Commissioner Stuart M. Statler, who has been an outspoken critic of his conservative colleagues on the Consumer Product Safety Commission, has sent a letter of resignation to President Reagan protesting that administration budget cuts have undermined the agency's effectiveness.

"We are at a point right now where we can't effectively target new trouble spots or correct many of those already threatening," Statler said in his letter. "As a result, more Americans will be maimed and charred and killed before we can even begin to seek solutions." He said he will leave the commission June 1.

The resignation of Statler, appointed in 1979 by President Jimmy Carter, comes at a time when both he and his chief opponent -- Commissioner Terrence M. Scanlon -- have been accused of using commission staff for personal business.

Sources close to the commission indicate that Statler and Scanlon largely blame each other for their problems.

Scanlon, who chaired the commission for about a year while his nomination was pending, was accused of using government employes for personal typing and antiabortion activities.

An investigation last year by the General Accounting Office found no proof to support the charges, but members of Congress have called for further investigation. Pending confirmation, Scanlon has stepped down as chairman, but continues to serve on the commission.

Meanwhile, on March 19, after a story appeared in The Washington Times, several members of Congress asked the GAO to look into charges that Statler used agency lawyers to do research on whether his wife, Jean, could claim back pay for two years of work as a political appointee at the Environmental Protection Agency.

The allegations against Statler were based on a Feb. 14, 1986, signed statement from George E. Hill, a commission attorney who said that in early 1985 he and "others" spent 50 to 70 hours on a memorandum dealing with "whether a GS14 incumbent was entitled to back pay because his predecessor in that position was an SES Senior Executive Service employe and had received SES compensation for performing the same duties that the GS14 incumbent was performing."

Hill, a former U.S. attorney and state judge in Michigan, said in the signed statement that during his research he learned that the employe in question was Statler's wife. He concluded that the employe was not entitled to back pay.

According to Hill's statement, Statler called him after receiving his legal memorandum and requested more information. When it was not provided the same day, Hill said, "Mr. Statler telephoned me the next day and told me with vehemence that a commission employe should comply with a commissioner's request immediately. He demanded that the material be delivered to him before noon."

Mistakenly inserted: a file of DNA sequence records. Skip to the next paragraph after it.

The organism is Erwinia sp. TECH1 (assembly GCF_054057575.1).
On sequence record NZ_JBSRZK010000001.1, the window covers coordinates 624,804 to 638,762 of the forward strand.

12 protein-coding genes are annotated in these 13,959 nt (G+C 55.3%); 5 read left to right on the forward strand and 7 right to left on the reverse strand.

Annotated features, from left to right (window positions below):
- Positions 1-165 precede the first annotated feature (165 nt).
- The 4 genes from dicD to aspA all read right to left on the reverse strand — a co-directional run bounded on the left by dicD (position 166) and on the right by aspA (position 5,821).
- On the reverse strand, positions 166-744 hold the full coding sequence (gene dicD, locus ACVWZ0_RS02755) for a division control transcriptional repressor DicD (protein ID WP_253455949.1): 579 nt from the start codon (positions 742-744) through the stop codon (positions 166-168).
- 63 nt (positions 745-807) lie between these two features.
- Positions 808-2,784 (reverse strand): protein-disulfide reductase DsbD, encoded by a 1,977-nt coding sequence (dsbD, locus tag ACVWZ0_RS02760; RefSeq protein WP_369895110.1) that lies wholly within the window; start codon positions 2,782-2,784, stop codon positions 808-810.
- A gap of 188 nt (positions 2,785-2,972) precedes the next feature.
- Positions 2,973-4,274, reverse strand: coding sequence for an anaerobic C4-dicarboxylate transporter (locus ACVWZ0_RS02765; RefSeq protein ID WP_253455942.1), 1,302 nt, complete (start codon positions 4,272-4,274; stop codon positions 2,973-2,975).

Statler provides a different account of the events. He said in an interview that he "asked a casual question" about his wife's situation to an employe in the personnel office, implying that he wanted to address the question to the Office of Personnel Management.

" She said she'd like to check it out. Later she got back to me and said she'd like to bounce it off the general counsel's office," Statler said.

He says that eventually he got a three-page memo from Hill, called to thank him and asked for some of the backup material. But Statler denied making a second call criticizing Hill for the delay.

Informed of Statler's comment, Hill said, "I stand by my statement."

Asked about rumors that political opponents of Statler's may have persuaded him to make his charges, Hill, a Democrat, said, "I was neither coerced nor induced, and I volunteered the statement because I think people in public life -- liberals or conservatives -- should have integrity, honesty and truthfulness."

The GAO has agreed to look into Hill's allegations, as well as private allegations that Statler used commission employes for personal business.

Statler, meanwhile, says he believes he has been targeted by conservatives because of his strong pro-consumer stance. The request for the GAO investigation was signed by conservative Republican Sens. Jesse Helms and John P. East of North Carolina, Steve Symms and James A. McClure of Idaho and Chic Hecht of Nevada.

Statler, also a Republican, said, "It's not enough to be a Republican any more . . . . Being a good Republican these days means you have to click your heals and subscribe . . . to a right-wing ideology."

Statler, complaining that the commission is not doing its job, said, "There is a real reluctance to enforce the laws, to deal with unreasonable risk of injury to consumers . . . . There will be more needless tragedies, and American families will be victims of this current unwillingness to regulate."

He blames the administration's current "philosophy of deregulation . . . In the health and safety area, that's been interpreted to mean you don't make waves for industry. We're a watchdog agency that's becoming a lap dog. Industry says heel and we heel."

Scanlon denied Statler's charges: "I think the commission has an adequate budget to protect the public, and I think we're doing a good job. We're enforcing the law. We're probably looking at fewer things than we were 10 years ago, but I think we're better focused today."

Statler said he believes the commission's future is "kind of bleak. Not that my staying would have made much difference. But at least there was someone who would stand up [for the consumer].